I hope all you bread bakers out there will consider entering this contest. Be sure and check out the website for more information. The Tin Man, Scarecrow, Lion, Dorothy, and Toto are all waiting for you.
Here is a list of the winners and their entry:
Judi Berman-Yamada: Red Apple-Golden Cheddar Challah
Marilyn Blankschien: Red Velvet Cinnamon Rolls with a Twist
Jane Hinrichsen: Rich Italian Bread
Merry Graham: Light and Fluffy Chia Whole Wheat Rolls
Rosemary Leicht: Onion Parmesan Cracker Bread
Rita Lutz: Two Grain Cranberry and Walnut Bread
Gloria Piantek: Pennsylvania Dutch Pretzel Slider Buns
Elke Roby: German Streusel Cranberry Bagels
Mardi Traskowsky (Youth Category Winner): Family Italian Bread
Another winner not at the contest, but winner of the Raisin Award: Deborah Biggs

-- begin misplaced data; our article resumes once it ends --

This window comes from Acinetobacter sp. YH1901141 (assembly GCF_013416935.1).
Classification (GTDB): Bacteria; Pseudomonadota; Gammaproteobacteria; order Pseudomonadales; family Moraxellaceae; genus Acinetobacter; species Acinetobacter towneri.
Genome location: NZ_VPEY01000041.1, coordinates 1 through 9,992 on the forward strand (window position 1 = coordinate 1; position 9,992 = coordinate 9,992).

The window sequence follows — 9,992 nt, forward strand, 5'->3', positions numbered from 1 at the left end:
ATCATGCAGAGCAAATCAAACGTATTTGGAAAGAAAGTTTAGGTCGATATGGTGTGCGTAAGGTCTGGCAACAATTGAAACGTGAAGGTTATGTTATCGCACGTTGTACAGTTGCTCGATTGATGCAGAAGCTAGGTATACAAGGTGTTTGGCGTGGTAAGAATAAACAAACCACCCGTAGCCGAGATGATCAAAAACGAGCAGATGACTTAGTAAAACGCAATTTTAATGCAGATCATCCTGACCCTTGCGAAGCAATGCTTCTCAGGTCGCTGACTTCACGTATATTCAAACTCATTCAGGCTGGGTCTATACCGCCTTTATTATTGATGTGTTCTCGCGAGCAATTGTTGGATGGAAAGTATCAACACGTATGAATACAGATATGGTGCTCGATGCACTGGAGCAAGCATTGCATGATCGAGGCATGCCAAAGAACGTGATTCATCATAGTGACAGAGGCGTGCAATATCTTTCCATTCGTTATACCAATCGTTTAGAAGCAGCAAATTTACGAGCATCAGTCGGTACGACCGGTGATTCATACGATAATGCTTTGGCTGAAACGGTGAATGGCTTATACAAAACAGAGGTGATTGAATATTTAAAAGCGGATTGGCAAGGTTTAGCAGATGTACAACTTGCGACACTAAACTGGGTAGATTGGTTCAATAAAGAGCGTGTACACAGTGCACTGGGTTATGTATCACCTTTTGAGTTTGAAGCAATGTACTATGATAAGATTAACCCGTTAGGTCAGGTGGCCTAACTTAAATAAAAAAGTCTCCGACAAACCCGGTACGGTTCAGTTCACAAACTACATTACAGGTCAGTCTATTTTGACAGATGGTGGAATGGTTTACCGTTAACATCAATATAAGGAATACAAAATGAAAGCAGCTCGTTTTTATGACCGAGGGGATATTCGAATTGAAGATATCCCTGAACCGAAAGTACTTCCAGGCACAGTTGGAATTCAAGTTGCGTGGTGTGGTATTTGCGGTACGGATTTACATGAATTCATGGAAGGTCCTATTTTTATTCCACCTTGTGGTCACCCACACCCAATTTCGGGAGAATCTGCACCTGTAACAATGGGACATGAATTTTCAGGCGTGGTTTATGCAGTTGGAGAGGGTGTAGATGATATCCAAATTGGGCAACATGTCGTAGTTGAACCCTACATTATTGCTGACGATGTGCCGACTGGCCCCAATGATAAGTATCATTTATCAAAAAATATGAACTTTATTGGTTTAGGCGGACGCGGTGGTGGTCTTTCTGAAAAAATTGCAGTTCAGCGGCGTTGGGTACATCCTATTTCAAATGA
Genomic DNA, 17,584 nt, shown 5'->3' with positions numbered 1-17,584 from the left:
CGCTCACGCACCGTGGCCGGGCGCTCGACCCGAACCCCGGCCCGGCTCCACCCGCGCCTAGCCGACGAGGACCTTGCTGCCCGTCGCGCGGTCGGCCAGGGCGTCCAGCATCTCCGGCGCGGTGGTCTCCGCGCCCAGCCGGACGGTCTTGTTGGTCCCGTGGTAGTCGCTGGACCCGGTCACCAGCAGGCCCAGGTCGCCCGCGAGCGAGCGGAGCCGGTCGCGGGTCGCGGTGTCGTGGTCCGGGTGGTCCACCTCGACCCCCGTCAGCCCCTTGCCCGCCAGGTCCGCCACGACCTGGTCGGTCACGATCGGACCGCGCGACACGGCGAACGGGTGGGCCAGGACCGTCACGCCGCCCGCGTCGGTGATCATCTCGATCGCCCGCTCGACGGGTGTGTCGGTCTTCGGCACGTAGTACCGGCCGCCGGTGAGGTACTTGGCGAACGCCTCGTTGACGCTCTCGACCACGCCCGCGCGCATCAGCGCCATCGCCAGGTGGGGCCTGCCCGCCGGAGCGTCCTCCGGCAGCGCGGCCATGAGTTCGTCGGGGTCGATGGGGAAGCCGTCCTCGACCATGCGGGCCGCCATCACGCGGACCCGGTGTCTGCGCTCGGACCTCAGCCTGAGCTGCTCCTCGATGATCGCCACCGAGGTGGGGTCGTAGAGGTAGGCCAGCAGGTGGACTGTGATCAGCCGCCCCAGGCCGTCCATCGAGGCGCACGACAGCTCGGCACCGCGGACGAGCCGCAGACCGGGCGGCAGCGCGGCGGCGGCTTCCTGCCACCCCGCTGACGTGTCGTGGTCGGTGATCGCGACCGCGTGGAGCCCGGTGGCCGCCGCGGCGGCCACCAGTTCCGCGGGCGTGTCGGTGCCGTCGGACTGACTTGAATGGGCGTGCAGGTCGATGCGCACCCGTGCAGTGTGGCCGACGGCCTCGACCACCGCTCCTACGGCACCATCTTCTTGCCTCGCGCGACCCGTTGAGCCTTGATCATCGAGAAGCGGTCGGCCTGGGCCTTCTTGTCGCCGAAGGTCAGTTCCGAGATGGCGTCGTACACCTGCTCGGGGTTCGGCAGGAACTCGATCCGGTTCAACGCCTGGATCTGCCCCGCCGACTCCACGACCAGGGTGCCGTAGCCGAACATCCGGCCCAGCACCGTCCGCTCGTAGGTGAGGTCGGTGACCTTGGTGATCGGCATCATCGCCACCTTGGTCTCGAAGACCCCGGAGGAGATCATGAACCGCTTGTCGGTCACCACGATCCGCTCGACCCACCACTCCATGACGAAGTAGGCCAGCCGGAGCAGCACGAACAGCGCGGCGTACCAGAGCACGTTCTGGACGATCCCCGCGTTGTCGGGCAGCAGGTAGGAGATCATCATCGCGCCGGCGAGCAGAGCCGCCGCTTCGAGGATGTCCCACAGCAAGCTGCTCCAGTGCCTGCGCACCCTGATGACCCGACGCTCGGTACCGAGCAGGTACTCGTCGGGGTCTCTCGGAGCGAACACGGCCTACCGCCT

This brought back memories from two years ago when I was a finalist in Wichita. It was a wonderful cookoff. I will always treasure meeting those wonderful people from Kansas, although we did not have the appearances of the Tin Man, Scarecrow and Lion.
You’re right, Pat. It’s a wonderful cook-off with such nice people. Maybe we can talk them into having it every year- and have the Oz trio make an appearance again!
The sponsors of the National Festival of Breads were so thoughtful and generous, making all of us feel very special. The fun part was having the opportunity to taste all the recipes. So yummy!
Thank you, Debbie. Loved seeing you at the Festival.
I loved seeing you, too, Gloria! The Kansas Wheat people are just the nicest people, aren’t they? I hope to go back and cover the contest next time, too. We need to meet up again sometime. Let me know if you are ever in the Chicago area again. You could come over and see my Culinary Cellar- when it’s done, that is! Right now it is still in chaos..